The more time passes, the more I realize that training is also essential to my work. Especially in these times.

These past few days I have prepared my next marketing lessons in Diskos and I was under the illusion of being able to refresh and reuse my PowerPoint presentation from last year. But the world – especially this past year – has changed, and so has marketing. We live in a liquid world – as Bauman said – which requires flexibility and continuous changes of strategy and, therefore, also of the tools to be adopted.

The term ‘lifelong learning’ clearly indicates the attitude we should have: learning for life. On the other hand, as the average life span is lengthening, this theme involves more and more people. Even those who no longer practice a profession do not want to live outside of reality. Curiosity is part of our human nature.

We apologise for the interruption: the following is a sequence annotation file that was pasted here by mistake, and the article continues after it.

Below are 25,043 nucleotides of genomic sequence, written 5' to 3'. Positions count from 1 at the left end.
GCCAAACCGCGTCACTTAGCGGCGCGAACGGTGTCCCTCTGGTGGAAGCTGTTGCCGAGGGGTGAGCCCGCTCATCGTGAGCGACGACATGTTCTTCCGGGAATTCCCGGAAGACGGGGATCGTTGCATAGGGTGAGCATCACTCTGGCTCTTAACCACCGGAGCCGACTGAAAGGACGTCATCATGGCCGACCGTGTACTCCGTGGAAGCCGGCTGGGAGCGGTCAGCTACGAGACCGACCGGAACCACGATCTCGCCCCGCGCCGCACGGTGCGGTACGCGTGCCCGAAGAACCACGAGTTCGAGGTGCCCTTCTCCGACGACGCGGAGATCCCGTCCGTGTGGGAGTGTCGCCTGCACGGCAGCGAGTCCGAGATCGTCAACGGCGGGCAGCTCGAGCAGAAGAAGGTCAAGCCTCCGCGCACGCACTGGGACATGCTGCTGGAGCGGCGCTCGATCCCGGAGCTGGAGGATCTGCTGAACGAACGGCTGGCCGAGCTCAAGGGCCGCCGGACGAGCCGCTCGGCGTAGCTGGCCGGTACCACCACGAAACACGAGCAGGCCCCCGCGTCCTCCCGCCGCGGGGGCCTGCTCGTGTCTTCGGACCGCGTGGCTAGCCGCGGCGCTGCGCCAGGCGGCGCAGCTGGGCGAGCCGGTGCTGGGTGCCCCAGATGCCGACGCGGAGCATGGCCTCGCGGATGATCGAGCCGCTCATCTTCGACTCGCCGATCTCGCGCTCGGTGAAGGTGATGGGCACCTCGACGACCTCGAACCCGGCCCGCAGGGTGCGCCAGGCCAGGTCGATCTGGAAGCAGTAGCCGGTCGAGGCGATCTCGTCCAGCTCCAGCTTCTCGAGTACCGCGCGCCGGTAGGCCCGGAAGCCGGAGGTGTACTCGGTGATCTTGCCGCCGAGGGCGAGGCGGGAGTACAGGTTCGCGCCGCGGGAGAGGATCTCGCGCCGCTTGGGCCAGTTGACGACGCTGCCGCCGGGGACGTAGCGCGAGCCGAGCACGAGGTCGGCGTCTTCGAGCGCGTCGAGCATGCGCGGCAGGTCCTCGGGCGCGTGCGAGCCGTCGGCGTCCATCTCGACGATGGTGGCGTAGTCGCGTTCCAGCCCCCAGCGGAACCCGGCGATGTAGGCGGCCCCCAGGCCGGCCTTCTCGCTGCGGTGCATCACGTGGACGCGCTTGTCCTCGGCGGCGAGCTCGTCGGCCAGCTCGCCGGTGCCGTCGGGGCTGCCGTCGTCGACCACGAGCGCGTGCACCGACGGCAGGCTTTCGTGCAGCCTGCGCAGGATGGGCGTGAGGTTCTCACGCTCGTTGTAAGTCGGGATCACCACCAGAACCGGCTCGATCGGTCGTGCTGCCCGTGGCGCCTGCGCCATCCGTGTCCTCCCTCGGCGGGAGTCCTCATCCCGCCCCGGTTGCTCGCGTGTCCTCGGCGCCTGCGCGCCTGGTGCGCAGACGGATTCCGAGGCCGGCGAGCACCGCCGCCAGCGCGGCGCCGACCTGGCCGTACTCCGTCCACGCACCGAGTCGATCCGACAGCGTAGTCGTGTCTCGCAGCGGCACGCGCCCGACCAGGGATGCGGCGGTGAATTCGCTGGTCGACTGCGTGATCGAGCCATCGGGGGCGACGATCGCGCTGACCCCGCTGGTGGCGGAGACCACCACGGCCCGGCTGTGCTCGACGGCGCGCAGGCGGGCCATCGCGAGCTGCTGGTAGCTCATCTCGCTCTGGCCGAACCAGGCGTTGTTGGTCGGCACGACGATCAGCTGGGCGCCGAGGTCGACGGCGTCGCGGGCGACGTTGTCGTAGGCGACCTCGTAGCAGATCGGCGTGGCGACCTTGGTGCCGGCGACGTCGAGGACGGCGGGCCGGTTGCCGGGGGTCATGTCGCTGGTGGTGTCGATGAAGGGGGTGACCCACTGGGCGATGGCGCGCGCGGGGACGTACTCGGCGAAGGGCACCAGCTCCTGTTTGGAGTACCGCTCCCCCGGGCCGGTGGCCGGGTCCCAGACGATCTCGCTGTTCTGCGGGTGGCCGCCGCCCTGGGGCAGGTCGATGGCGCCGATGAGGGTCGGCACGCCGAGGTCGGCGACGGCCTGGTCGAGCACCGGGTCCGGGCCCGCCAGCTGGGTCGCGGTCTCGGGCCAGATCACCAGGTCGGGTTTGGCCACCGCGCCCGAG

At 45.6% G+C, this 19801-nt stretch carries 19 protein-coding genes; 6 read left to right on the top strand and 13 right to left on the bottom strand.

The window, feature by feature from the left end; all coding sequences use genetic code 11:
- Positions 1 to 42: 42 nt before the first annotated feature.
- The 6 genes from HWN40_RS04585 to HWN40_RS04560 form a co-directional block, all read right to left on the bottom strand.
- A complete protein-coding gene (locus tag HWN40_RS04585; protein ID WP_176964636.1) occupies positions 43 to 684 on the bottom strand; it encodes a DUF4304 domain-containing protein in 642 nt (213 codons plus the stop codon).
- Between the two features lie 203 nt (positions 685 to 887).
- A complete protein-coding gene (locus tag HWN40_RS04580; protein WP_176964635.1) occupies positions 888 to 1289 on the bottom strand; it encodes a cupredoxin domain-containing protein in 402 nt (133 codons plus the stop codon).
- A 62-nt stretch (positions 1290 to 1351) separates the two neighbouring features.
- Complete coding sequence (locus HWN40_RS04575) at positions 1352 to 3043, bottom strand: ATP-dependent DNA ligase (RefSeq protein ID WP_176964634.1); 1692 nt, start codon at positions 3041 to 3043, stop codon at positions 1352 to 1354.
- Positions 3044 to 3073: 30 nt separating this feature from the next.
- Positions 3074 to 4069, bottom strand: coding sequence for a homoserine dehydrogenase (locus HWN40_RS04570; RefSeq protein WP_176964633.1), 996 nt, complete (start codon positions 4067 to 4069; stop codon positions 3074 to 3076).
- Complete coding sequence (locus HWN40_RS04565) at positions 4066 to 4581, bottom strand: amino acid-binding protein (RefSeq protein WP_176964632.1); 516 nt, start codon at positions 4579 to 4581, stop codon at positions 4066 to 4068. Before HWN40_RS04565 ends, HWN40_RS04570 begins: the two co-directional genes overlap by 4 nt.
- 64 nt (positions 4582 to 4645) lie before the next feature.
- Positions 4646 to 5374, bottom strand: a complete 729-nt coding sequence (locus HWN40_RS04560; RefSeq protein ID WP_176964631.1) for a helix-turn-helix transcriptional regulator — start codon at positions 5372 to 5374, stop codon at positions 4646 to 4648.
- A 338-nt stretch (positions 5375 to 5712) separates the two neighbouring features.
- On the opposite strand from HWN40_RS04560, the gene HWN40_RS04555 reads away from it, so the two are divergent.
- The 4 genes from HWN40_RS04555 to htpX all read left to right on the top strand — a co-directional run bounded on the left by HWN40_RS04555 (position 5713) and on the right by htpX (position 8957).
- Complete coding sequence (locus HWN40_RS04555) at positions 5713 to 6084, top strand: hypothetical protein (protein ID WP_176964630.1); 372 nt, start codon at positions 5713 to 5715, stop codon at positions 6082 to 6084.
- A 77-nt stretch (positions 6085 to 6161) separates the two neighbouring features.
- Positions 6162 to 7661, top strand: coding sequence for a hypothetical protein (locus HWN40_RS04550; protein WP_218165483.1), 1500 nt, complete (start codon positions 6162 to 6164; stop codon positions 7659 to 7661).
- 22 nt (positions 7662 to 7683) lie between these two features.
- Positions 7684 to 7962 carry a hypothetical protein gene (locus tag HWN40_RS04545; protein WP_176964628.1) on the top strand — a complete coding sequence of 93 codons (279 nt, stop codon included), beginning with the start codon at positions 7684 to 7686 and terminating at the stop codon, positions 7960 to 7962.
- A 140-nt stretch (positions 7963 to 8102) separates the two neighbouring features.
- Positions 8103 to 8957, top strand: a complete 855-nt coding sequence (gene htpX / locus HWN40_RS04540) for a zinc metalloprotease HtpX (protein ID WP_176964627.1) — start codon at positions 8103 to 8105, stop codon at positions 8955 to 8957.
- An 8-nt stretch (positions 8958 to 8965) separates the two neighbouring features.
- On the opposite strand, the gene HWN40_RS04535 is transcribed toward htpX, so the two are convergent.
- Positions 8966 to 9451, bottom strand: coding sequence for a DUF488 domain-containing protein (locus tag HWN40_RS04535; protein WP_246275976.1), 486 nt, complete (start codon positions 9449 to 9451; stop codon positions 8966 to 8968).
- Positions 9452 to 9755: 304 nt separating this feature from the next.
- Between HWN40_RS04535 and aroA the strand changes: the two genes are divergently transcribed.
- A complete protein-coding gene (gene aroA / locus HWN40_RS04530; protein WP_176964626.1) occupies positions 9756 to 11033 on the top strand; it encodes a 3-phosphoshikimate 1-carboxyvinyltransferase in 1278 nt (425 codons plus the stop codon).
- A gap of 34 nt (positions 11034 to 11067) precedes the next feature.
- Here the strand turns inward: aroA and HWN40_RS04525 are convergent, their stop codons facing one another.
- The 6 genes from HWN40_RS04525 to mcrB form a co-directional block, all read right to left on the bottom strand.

I also believe that learning in my profession – as a interim export manager and a consultant on export issues – is difficult to formalize. And what little you write becomes outdated faster than before. I experienced this myself with my book Exporting in 7 Steps which – although still valid in its structure – I would like to rewrite. I continually discover new and helpful practices, new marketing tools (especially digital), and new sites / portals from which to obtain useful information.

Training is often divided into the so-called ‘formal schooling’ and the non-formal learning (e.g. reading a book, learning by doing, a webinar, etc.). Very often we limit ourselves to the first and believe we have been “learned” for life. But that’s not the case at all!

All companies should include employee training as a strategic goal of their company. As a certain A. Einstein said: once you stop learning, you start dying.

By the way, if you are interested in these issues, I would like to point out the course that Claudia Zarabara and I will be holding starting from 12th March, Export Travels Online: Commercial and Digital Strategies for Export.